The Civil War in Georgia: A New Georgia Encyclopedia Companion

The Civil War in Georgia: A New Georgia Encyclopedia Companion

The Civil War in Georgia: A New Georgia Encyclopedia Companion

The Civil War in Georgia: A New Georgia Encyclopedia Companion

Excerpt

Georgians, like all Americans, experienced the Civil War in a variety of ways. With the exception of the Battle of Chickamauga in 1863, the state avoided major military conflict until 1864, when for nine months Union general William T. Sherman’s troops moved across Georgia to devastating effect, pushing slowly and painfully toward Atlanta, and then more rapidly toward Savannah and the coast. The Atlanta campaign and March to the Sea changed the course of the war, as John Fowler notes in the overview essay that opens this book. Both events had a direct impact on national politics (particularly on U.S. president Abraham Lincoln’s reelection) and, perhaps more debatably, on Southerners’ continued commitment to the Confederate cause. Sherman’s incursion also left a legacy that was far more traumatic and indelible for the state than would have been the case had the war come to an end earlier, as many assumed it would.

Yet, long before Sherman made his appearance, the people of Georgia felt the hard hand of war, and in ways that had little to do with invading armies or battlefield clashes. Naval encounters and guerrilla conflicts characterized the early years of the war in Georgia, while the prisons and hospitals, factories and plantations on the state’s home front provided critical support to the Confederacy. The historian F. N. Boney succinctly describes the state’s significance to the Confederacy in his book Rebel Georgia: “As Virginia dominated the upper South, Georgia was the cornerstone of the deep South. These states were the two essential Confederate bastions; if either crumbled, the war was lost.” Finally, just as the institution of slavery was central in bringing on the war, so too did its demise at the end of the war play an integral role in shaping Georgia’s postwar society. The liberation of nearly half the state’s wartime populace, more so than any other aspect of Southern defeat, created an economy that was radically different from the antebellum order that Southerners had gone to war to uphold.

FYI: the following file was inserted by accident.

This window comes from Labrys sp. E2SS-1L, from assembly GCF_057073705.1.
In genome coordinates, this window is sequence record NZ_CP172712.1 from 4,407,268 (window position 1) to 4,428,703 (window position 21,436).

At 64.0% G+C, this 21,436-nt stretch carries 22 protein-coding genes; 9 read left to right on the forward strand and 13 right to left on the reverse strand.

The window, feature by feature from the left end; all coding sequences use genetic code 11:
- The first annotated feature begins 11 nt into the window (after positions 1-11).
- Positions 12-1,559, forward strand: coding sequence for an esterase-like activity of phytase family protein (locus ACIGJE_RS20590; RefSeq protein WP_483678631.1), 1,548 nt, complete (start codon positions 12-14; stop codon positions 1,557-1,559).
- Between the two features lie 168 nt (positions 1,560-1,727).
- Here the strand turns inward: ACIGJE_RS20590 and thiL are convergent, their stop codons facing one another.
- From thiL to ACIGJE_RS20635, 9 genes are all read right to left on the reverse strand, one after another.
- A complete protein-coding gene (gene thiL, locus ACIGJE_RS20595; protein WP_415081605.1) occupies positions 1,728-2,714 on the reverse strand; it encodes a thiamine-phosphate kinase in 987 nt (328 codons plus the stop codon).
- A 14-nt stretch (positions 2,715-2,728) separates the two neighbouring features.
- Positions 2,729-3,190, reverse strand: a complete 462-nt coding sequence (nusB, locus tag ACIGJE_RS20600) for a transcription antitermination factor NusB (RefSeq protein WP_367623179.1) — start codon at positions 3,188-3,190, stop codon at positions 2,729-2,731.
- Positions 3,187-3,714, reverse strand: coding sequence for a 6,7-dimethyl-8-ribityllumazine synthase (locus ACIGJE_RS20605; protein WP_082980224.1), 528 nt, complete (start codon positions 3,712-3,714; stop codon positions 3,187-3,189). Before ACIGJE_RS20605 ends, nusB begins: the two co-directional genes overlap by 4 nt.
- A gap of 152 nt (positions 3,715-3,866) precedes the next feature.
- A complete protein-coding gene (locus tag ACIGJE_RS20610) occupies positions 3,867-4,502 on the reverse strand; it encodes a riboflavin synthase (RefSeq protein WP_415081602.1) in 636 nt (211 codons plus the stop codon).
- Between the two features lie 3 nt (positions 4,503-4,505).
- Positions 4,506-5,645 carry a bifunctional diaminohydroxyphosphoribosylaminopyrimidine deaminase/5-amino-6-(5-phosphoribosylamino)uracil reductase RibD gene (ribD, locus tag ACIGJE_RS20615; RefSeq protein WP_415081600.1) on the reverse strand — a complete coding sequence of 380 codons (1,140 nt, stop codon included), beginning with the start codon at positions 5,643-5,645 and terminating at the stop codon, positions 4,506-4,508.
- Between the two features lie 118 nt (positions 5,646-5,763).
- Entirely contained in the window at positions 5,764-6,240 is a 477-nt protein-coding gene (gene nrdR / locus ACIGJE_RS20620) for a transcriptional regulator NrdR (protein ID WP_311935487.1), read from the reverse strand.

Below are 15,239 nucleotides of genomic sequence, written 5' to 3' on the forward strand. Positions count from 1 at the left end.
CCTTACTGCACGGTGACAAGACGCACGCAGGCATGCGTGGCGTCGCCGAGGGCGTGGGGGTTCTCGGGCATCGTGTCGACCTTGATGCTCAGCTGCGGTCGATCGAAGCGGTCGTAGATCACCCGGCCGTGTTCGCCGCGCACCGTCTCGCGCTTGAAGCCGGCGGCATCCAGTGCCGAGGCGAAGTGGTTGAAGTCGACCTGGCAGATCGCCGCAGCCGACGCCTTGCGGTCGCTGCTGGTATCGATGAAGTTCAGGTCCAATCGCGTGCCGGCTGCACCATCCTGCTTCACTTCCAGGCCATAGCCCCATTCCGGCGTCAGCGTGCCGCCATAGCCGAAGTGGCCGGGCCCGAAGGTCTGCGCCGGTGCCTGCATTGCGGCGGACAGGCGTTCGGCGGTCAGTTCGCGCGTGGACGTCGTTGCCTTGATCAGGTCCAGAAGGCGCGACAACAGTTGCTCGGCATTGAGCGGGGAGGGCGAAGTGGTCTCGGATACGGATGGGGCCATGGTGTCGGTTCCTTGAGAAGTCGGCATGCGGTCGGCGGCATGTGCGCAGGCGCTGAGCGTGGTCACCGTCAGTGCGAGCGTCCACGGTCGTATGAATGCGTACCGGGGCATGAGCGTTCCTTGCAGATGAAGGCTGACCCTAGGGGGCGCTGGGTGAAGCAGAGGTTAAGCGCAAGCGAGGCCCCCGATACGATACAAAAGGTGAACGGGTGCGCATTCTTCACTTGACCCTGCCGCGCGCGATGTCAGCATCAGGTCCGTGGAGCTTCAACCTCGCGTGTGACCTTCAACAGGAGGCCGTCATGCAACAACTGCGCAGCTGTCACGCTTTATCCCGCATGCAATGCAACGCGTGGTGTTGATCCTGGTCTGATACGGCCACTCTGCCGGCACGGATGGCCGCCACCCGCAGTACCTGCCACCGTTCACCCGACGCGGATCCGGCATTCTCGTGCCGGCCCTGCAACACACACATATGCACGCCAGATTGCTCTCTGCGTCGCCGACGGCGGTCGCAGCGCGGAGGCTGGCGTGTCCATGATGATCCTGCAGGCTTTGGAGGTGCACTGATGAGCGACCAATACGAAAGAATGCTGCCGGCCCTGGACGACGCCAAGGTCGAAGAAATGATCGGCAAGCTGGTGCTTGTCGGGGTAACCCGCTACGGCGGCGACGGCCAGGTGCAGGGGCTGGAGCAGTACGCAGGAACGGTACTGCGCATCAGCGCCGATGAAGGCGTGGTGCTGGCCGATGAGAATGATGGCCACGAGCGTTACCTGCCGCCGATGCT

These are the stories told here. Through selected articles from the New Georgia Encyclopedia (www.georgiaencyclopedia.org), this book reveals Georgia’s experience of the war, on both the battlefield and the home front, and demonstrates how activity in the state proved vital to the Confederacy as a whole. The content and arrangement of these . . .

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